A Private Tour today, for some visitors from Australia. The request was to see some waders and August is certainly a great time of year to go looking for them. We headed up to the North Norfolk coast hoping to see as wide a variety as possible. We were not disappointed.
We started at Cley. It was cloudy first thing and there were lots of House Martins hawking for insects low over the houses as we walked out to the hides. It had been raining overnight and the reeds were very wet. Probably as a consequence, there were lots of birds feeding up in the dead trees. As well as the resident Goldfinches, there were a couple of young Reed Buntings, two Reed Warblers and a Sedge Warbler. It was particularly nice to see the latter two out in the open side by side.
While it was cloudy we had a quick look at Pat’s Pool first. There were lots of Black-tailed Godwits feeding out in the deeper water or sleeping further over amongst the islands. The vast majority of them were Icelandic birds, and mostly moulting adults or greyer 1st summers. However, amongst them a slightly larger godwit with a proportionately longer and deeper based bill stood out. A closer look confirmed it was a juvenile Continental Black-tailed Godwit (of the limosa subspecies), one of two which have been present on the reserve in recent days.
There are also lots of Ruff around at the moment. The adults have now mostly moulted into winter plumage, but good numbers of juveniles have now joined them. We spent some time looking at the differences between them – the more subtly scaly grey upperparts of the adults and whiter underparts, compared to the buff/brown colour of the juveniles.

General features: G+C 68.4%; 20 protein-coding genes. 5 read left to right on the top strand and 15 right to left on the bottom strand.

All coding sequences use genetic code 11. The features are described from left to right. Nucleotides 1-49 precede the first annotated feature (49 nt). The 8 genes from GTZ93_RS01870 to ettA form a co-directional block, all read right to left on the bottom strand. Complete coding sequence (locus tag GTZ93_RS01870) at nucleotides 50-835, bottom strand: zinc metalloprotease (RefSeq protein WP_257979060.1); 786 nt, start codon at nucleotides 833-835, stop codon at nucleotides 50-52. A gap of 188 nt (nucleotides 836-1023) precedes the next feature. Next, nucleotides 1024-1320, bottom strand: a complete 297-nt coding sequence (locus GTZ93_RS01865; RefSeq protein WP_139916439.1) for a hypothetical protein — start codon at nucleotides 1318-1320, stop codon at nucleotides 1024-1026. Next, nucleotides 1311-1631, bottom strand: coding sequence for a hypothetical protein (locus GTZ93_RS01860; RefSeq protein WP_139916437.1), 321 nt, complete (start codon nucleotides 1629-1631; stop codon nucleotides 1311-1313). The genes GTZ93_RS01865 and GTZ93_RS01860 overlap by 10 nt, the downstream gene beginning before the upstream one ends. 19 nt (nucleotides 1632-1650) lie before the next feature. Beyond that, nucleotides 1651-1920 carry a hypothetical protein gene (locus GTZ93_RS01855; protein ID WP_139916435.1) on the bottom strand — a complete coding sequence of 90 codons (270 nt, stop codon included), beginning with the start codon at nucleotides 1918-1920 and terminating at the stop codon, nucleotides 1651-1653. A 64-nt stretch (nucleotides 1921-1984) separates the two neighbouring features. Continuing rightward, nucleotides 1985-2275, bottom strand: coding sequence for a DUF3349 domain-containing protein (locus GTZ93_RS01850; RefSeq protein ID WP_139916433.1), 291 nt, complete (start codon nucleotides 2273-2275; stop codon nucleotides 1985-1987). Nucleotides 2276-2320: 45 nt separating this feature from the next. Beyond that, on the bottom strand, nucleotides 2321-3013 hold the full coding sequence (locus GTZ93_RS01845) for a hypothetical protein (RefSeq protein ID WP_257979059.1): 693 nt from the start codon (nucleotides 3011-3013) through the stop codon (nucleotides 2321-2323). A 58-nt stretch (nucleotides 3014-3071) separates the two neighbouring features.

There were also some nice groups of Dunlin on the reserve this morning. Juvenile Dunlin now outnumber the adults, and we watched a little flock of juveniles, with black spotted bellies, feeding on the front of the first island. Further over, we could also make out a few black-bellied adults in the flocks.
The ducks have also started to return in numbers. However, the drakes are all in drab eclipse plumage at the moment, making identification more of a challenge. We spent a little time looking at some of them – a nice group of rusty Wigeon feeding on one of the islands, a couple of large-billed Shoveler and lots of Teal.
We had not been there too long when the sun came out, rather earlier than expected, but a nice surprise. Unfortunately, we found ourselves looking into the sun so we moved round to Dauke’s Hide to check out Simmond’s Scrape instead. There was a lovely flock of Dunlin feeding out in front of us and as we scanned through them we found a couple of different waders in amongst them. First up were the Little Stints. Noticeably smaller than the Dunlin and with very white underparts, they stood out. There were two Little Stints in the flock, and we also admired their shorter, finer bills and whiter faces than the Dunlin.